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Problem: Consider the subfield $$E = \mathbb{Q} \big(\left\{\sqrt[n]{2} \mid n \in \mathbb{N} \setminus \left\{0\right\} \right\} \big)$$ of $\mathbb{R}$. Prove that $[E: \mathbb{Q}]$ is not finite.

Attempt: I proved that $E$ is algebraic over $\mathbb{Q}$. Because let $u \in E$. Then there is a $n \in \mathbb{N} \setminus \left\{0\right\}$ such that $u = \sqrt[n]{2}$. Then $f(x) = x^n - 2 \in \mathbb{Q}[x]$ is the minimal polynomial of $u$ over $\mathbb{Q}$ such that $f(u) = 0$. Hence $E$ is algebraic over $\mathbb{Q}$.

I now want to prove the degree of extension is not finite. I assume it is finite. Suppose then $[E: \mathbb{Q}] = k \in \mathbb{N}$. I don't know how to derive a contradiction from this.

I know that if $u$ is algebraic over $\mathbb{Q}$ and $f$ is the minimal polynomial of $u$ over $\mathbb{Q}$, then $[\mathbb{Q}(u) : \mathbb{Q}] = \deg(f)$.

Help/suggestions are appreciated.

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  • $\begingroup$ Just a remark: It is not true that $u\in E\implies\exists n\in\mathbb N:u=\sqrt[n]2$. There's also $\sqrt2+\sqrt[3]2\in E$, for example. To prove that $E$ is a algebraic, you can use the fact that algebraic elements of a field extension form an intermediate field. In this case: all $\sqrt[n]2$ are algebraic, so the field generated by them is; so $E/\mathbb Q$ is algebraic $\endgroup$ Dec 29 '16 at 17:51
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The good news is that looks like you have all the pieces of information required; you just need to arrange them into the correct order to make the argument.

As you noted, if $f$ is an irreducible polynomial of degree $n$ over some field $F$, then $F(\alpha)$ is a degree $n$ field extension of $F$, for any root $\alpha$ of $f$. This fact, together with the fact that $f(x) = x^n - 2$ is irreducible over $\mathbb{Q}$ per Eisenstein gives you what you want.

In particular, suppose the extension in question is finite, say of degree $m$, and consider $\sqrt[n]{2}$ for some $n>m$. Since $\sqrt[n]{2} \in E$ by assumption, we must have a tower of inclusions $\mathbb{Q} \subset \mathbb{Q}( \sqrt[n]{2}) \subset E$: a contradiction per the multiplicativity formula.


P.S.: Be careful with this statement:

let $u \in E$. Then there is a $n \in \mathbb{N} \setminus \left\{0\right\}$ such that $u = \sqrt[n]{2}$.

This is not quite true. The statement you're looking for is that $u$ can be written as some combination of powers of elements from a finite subset of the generating set. To be specific, the notation $F(S)$ for some set $S$ denotes $\Big\{f(u_1, u_2, ..., u_k) \ \Big| \ u_i's \in S, \ f \in F[x_1, x_2, ..., x_k], \ k \in \mathbb{N} \Big\}$. For a concrete example, notice that $\displaystyle 1 + 5\sqrt[3]{2} - \frac{4}{7}(\sqrt[3]{2})^2 \in \mathbb{Q}(\sqrt[3]{2})$. The conclusion is salvageable, however, since it can be shown that the set of algebraic numbers is a field (hence addition/multiplication of algebraic numbers yields an algebraic number). In this case, $S = \{ \sqrt[k]{2} \ | \ k \in \mathbb{N} \}$ is comprised entirely of algebraic elements, so $E$ is algebraic.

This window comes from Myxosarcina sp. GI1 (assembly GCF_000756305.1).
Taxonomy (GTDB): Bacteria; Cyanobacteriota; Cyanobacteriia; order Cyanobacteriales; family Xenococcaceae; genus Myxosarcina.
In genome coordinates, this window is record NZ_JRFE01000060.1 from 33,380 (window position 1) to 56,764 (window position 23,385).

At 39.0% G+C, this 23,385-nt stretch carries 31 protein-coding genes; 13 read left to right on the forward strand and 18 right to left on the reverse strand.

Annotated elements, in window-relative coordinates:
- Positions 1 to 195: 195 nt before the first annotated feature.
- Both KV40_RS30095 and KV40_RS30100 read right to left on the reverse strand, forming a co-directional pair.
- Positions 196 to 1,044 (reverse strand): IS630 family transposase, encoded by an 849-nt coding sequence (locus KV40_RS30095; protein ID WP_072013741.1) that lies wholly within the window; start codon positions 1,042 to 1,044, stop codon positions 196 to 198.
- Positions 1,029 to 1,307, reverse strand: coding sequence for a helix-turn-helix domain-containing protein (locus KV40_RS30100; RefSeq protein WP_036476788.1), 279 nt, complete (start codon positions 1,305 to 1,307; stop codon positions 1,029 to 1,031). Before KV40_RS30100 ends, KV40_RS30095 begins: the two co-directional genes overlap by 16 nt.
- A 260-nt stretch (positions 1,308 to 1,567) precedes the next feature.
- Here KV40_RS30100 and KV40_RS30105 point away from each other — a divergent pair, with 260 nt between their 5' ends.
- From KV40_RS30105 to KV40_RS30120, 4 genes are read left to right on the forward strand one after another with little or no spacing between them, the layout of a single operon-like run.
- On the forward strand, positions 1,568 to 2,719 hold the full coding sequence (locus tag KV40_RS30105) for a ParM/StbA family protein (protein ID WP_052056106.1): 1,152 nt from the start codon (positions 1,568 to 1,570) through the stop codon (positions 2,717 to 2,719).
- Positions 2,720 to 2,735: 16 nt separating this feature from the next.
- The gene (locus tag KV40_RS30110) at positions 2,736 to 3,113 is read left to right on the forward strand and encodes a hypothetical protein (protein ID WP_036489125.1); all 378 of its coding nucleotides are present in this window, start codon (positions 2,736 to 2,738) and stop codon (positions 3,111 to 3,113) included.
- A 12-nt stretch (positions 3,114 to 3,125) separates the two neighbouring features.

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  • $\begingroup$ I don't understand the part where you say 'we must have a tower of inclusions...' and how you derive a contradiction from the multiplicativity formula. Can you elaborate more on that please? $\endgroup$
    – Kamil
    Dec 29 '16 at 20:08
  • $\begingroup$ The inclusions come from the fact that one way of thinking about $\mathbb{Q}(S)$ for any set $S$ is as the smallest field extension of $\mathbb{Q}$ that contains $S$. The formula tells us that we should have $[E: \mathbb{Q}] = [E: \mathbb{Q}(\sqrt[n]{2})] \cdot [ \mathbb{Q}( \sqrt[n]{2}): \mathbb{Q}]$. These are all positive integers; what do we know about $[E: \mathbb{Q}]$ with respect to $[ \mathbb{Q}( \sqrt[n]{2}): \mathbb{Q}]$? $\endgroup$
    – Kaj Hansen
    Dec 29 '16 at 20:16
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Note that the minimal polynomials of all the different roots of $2$ have ever increasing degrees. Therefore a finite extension cannot contain all of them. Specifically, if $E$ is a finite extension with $[E:\Bbb Q]=r$, then $\sqrt[r+1]2\notin E$.

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Your starting point is wrong: if $u\in E$, there's no reason why $u^n=2$, for some $n$.

However, there is $m$ such that $$ u\in \mathbb{Q}(\sqrt{2},\sqrt[3]{2},\dots,\sqrt[m]{2}) $$ because $$ E=\bigcup_{n>1}\mathbb{Q}(\sqrt{2},\dots,\sqrt[n]{2}) $$ (prove it).

Now, $\sqrt[k]{2}\in\mathbb{Q}(\sqrt[n!]{2})$, whenever $1\le k\le n$, so $$ u\in \mathbb{Q}(\sqrt[m!]{2}) $$ and so $u$ is algebraic over $\mathbb{Q}$, having degree at most $m!$ (prove it).

The extension is not finite, because $\sqrt[n]{2}$ has degree $n$ over $\mathbb{Q}$, the polynomial $X^n-2$ being irreducible (prove it).

If $K$ is a finite extension of $\mathbb{Q}$, say $[K:\mathbb{Q}]=k$, then every element of $K$ is algebraic over $\mathbb{Q}$ of degree at most $k$ (prove it, it's the same as before).

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For every $n\in\Bbb N^*$ the field $\Bbb Q(\sqrt[n]{2})$ is a $\Bbb Q-$ vector space of dimension $n$. Because $[\Bbb Q(\sqrt[n]{2}):\Bbb Q]=n$ is also the dimension of $\Bbb Q(\sqrt[n]{2})$ over $\Bbb Q$.

Now: if $m,n$ are coprime natural numbers, then $\Bbb Q(\sqrt[n]{2},\sqrt[m]{2})$ is a $\Bbb Q$ vector space of dimension $m+n-1$.

Finally: let $F=\Bbb Q(\{\sqrt[p]{2}: p \text{ is prime }\})$ the subfield of $E$. This is also a vector subspace of $E$ and a vector space over $\Bbb Q$ of infinite dimension by the previous discussion. Thus $E$ has infinite dimension.

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